Plot/Character Score: 5/10 (to be reconsidered)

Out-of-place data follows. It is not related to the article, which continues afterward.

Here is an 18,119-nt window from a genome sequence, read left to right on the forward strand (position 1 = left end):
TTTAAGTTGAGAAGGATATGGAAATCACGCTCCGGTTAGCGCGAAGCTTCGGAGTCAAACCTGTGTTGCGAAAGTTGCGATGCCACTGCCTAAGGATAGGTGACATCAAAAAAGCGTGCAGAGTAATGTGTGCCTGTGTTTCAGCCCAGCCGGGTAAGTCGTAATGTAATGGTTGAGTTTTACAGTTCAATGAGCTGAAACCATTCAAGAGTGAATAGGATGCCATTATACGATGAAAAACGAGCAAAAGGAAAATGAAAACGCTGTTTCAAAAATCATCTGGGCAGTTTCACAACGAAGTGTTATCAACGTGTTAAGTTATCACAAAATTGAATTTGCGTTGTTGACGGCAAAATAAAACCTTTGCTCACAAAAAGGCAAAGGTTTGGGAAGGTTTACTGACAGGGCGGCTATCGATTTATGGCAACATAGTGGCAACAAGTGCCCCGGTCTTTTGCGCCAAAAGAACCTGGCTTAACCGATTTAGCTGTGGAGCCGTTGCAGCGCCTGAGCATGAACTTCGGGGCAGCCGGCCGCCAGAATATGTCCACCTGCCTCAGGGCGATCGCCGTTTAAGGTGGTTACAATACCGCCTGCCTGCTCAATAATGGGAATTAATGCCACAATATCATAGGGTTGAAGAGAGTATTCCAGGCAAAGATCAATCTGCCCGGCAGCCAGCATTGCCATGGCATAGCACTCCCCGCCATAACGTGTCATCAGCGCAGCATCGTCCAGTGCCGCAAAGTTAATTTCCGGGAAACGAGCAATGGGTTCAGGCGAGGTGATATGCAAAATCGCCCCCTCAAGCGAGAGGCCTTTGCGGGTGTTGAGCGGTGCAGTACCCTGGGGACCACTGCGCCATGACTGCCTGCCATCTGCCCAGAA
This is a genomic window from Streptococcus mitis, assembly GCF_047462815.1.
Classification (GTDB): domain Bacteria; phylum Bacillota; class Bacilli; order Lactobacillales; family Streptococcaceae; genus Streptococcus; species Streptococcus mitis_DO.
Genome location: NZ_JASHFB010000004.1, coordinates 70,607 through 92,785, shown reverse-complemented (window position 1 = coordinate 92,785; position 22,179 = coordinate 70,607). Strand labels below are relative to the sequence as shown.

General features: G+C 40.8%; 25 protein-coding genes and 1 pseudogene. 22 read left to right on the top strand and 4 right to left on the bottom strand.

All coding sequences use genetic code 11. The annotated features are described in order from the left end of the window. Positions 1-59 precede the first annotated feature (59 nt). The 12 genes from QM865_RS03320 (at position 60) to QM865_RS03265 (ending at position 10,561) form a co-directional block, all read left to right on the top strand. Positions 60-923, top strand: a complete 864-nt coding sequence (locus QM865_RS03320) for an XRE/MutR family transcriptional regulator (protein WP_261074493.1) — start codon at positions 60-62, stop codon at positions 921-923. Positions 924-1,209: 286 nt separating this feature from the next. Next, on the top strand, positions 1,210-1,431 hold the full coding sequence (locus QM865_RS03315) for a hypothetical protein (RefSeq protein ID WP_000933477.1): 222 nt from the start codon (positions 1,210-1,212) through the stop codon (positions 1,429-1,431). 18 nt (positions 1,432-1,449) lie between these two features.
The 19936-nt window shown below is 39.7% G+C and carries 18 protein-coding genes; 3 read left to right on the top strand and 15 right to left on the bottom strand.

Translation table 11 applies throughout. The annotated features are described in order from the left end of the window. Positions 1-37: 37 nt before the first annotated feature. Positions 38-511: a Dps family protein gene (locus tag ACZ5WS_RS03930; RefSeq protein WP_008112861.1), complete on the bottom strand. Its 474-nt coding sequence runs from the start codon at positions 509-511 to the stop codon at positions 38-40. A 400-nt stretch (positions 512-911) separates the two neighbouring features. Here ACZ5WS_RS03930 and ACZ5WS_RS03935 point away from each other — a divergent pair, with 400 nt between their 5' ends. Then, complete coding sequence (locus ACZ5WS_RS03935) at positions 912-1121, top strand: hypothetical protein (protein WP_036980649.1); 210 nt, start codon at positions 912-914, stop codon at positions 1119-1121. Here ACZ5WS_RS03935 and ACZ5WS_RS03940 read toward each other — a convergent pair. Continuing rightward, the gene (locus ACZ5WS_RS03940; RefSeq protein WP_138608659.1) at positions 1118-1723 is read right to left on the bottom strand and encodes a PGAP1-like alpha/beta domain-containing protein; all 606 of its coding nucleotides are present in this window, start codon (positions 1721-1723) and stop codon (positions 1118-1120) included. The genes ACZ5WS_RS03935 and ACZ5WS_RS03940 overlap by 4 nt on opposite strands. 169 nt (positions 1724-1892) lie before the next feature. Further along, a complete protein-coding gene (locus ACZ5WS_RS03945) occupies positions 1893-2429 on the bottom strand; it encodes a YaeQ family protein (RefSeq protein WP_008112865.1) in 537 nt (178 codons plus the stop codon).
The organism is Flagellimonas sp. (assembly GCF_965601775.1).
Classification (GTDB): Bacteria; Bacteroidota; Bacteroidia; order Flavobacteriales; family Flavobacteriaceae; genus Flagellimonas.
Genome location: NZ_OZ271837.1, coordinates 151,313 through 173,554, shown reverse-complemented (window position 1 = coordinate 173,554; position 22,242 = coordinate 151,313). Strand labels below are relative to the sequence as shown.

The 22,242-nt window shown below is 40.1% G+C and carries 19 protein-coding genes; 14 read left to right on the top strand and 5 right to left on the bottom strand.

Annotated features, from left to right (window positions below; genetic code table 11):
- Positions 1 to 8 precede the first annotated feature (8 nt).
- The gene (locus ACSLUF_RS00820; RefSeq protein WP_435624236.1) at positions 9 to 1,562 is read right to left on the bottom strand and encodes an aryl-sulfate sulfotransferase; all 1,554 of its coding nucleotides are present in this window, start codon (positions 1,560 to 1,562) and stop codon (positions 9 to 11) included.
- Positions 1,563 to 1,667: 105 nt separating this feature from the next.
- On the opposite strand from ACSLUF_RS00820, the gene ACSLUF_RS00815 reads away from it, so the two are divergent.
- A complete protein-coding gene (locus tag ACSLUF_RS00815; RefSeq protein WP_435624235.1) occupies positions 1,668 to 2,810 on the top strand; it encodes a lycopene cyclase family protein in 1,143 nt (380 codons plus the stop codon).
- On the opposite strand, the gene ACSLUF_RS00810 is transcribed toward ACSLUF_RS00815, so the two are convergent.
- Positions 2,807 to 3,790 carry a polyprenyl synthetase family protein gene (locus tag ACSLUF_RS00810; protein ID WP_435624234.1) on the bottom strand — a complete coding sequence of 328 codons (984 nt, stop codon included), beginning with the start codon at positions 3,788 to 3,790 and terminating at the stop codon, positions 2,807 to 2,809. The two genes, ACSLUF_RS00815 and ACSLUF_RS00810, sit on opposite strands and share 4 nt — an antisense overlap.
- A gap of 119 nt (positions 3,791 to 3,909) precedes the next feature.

This isn’t about a story that is “too flat” or “not complex or enriching enough.” Comparing the mere complexity of the story to other classic games would, once again, score pretty highly. This game loses a lot of points in terms of presentation. The opening scene is…confusing, but comprehensible. I really didn’t get it though, until I happened to stumble across an online manual (here’s a link) that actually explained what the heck was going on. Explaining the story through a manual worked just fine in the Genesis days. Even back on the Wii U, most games came with digital manuals that were easy to access. But now, you’re telling me that in order to understand the story of the game I purchased, I have to look it up online? That defeats the entire purpose! But, in a way, even that is forgivable. With a continuous tale being told all the way from the opening scene through Flying Battery Zone, I had high hopes for the game. And then, suddenly, it was dropped. Finish Flying Battery? Boom, now you’re in Hydrocity. Finish that? Boom, now you’re in Press Garden. Skip ahead a bit. Boom, now Knuckles is flying on your plane, even though he’s yet to appear in this story. And don’t even get me started on Metal Sonic. Even just a colorful flash like what you see between the first couple Zones would have been appreciated, just to know that there’s dimensional weirdness going on and that’s all there is to it. But there wasn’t even that much. It was only in the ending animation after I beat Titanic Monarch that I realized the weird thing I saw on Eggman’s screen was actually the level I had just been playing. I still don’t know what the “thing” is called, it’s like a cross between the Death Egg and the Little Planet. Maybe that infers that there isn’t dimensional weirdness going on anymore, since we saw a place and then went there later on? Am I supposed to believe that Metallic Madness on the Little Planet is seamlessly connected with Lava Reef/Hidden Palace on Angel Island? (Edit: Apparently, the thing actually is the bad future version of the Little Planet? I guess…the idea is that after Lava Reef the opening scene of CD happens again where Sonic [and friends] run up the chain to the Little Planet [which admittedly can be seen in the background of the aforementioned level], except that they go straight to Metallic Madness this time? That still doesn’t explain Stardust Speedway. And then, does that mean that the Titanic Monarch elevator runs through the core of Little Planet? Because it was my assumption that it was the elevator that brought you there in the first place. Oh, and by the way, what the heck is up with the Titanic Monarch itself? I was assuming the ginormous robot in the background of Act 1 would be the Super Sonic fight, but it’s completely unrelated. Now I’m getting flashbacks to Sonic Boom: Rise of Lyric, where you’re teased with an army of giant robots that never do anything. *shivers*) It’s all just disappointing. But the worst part is that the gorgeous opening animation has absolutely nothing to do with the game’s actual plot. It’s the perfect setting to tell a more comprehensible story, and they completely blew it. There is a similar animation for the end of the game, but it lasts maybe 10 seconds tops, another complete waste of a way to resolve a story. Though I suppose it’s for the best that the Magic Mania Elevator in the opening scene is non-canon. As for character, Sonic had a few good moments, and the Heavies were…expressive, I suppose, if a bit clichéd. Gave me too many flashbacks to the Deadly Six from Lost World. I appreciated the character presentation for Metal Sonic, but that was short-lived. Now, note the “to be reconsidered” note. That exists for two reasons. One: I haven’t played Knuckles’ story yet (otherwise, I would have complained that Angel Island was on the ground for no apparent reason). The one week since the game came out was only just enough for me to finally get the Chaos Emeralds and beat Egg Reverie as Sonic. Two: Sonic Forces hasn’t come out yet. This score is made under the assumption that Sonic Forces begins with Classic Sonic hopping out of a portal, no questions asked, thus ending any connection between the two games. However, if the plot of Forces continues to explore the nature of the Phantom Ruby (one of the biggest disappointments of Mania: I had no more idea what it was at the beginning than I do now), or ties the games together in some other way (perhaps Heavy King joining Infinite’s all-star villain team?), then the clear setup for a greater plot would be enough to up this given score.